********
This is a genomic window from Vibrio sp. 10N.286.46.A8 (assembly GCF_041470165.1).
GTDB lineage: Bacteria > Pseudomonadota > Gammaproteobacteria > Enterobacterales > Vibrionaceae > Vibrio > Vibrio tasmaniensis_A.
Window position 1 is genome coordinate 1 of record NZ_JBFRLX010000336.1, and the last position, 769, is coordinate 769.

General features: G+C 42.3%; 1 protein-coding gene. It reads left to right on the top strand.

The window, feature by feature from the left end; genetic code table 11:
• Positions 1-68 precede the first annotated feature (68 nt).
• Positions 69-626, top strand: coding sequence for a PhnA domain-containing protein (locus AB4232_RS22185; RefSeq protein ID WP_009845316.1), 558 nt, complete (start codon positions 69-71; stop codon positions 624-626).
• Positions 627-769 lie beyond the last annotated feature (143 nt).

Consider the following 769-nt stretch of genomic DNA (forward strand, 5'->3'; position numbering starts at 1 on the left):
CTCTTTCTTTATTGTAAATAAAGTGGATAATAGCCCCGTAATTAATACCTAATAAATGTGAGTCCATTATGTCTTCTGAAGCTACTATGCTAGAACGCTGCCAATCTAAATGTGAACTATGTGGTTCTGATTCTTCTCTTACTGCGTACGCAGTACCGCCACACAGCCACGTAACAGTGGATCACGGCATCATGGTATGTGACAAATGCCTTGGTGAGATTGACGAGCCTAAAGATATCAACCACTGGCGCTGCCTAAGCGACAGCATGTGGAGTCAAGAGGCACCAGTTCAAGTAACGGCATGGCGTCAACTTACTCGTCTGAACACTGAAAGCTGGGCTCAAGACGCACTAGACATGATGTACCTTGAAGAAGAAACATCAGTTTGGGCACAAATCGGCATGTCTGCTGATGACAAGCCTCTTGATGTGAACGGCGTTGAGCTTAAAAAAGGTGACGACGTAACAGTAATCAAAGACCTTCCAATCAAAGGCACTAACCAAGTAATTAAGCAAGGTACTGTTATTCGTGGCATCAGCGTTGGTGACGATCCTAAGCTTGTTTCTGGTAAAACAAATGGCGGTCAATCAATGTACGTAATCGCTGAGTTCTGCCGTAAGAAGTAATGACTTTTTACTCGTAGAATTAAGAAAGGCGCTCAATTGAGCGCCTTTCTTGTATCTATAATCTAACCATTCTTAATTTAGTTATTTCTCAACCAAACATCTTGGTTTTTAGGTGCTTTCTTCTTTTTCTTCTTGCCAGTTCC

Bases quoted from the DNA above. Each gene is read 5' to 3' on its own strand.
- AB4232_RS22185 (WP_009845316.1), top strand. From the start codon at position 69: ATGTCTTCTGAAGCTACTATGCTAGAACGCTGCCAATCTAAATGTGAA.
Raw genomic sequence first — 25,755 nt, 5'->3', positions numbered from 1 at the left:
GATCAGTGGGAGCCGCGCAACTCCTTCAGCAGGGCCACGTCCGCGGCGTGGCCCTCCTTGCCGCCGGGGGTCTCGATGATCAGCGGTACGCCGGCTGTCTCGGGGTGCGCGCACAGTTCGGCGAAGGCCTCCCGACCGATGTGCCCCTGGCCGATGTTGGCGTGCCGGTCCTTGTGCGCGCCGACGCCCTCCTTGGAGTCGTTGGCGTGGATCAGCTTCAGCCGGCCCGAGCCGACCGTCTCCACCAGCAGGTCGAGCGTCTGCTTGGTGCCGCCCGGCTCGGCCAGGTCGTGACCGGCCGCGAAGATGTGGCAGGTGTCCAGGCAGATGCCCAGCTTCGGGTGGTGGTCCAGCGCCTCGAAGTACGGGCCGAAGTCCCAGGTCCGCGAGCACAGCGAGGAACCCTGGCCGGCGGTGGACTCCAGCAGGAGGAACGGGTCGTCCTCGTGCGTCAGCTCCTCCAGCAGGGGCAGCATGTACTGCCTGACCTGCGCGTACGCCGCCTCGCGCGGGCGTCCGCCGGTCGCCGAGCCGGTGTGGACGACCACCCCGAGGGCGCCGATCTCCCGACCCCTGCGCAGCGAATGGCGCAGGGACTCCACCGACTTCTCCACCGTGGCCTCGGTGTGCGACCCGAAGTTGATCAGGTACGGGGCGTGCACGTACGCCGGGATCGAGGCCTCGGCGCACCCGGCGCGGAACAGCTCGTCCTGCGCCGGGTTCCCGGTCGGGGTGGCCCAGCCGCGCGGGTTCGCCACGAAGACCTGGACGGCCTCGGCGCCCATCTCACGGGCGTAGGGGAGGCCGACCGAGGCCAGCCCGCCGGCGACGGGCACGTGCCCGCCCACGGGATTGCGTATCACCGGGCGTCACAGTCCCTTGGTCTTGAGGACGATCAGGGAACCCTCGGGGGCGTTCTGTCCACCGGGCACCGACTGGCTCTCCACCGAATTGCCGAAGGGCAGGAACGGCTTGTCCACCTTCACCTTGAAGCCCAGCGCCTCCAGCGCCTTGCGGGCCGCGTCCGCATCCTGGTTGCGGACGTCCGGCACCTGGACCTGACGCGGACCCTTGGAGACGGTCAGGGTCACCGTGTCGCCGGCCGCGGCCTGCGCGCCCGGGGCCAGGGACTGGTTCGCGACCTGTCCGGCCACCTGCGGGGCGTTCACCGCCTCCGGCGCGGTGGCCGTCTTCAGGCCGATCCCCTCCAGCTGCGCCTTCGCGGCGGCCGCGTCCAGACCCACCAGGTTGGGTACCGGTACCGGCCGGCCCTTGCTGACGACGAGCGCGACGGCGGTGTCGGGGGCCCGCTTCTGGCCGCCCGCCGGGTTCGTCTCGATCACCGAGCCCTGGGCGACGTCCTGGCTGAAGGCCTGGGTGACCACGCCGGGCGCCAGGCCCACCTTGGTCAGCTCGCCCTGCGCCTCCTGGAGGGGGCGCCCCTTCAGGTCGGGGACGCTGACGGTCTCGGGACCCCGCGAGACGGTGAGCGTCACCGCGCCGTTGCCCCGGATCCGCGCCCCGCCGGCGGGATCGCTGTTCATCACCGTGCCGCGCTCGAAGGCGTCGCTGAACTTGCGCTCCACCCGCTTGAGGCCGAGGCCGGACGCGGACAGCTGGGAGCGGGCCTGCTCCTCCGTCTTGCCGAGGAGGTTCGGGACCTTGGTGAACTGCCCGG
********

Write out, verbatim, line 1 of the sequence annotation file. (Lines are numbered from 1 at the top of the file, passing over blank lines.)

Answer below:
This is a genomic window from Vibrio sp. 10N.286.46.A8 (assembly GCF_041470165.1).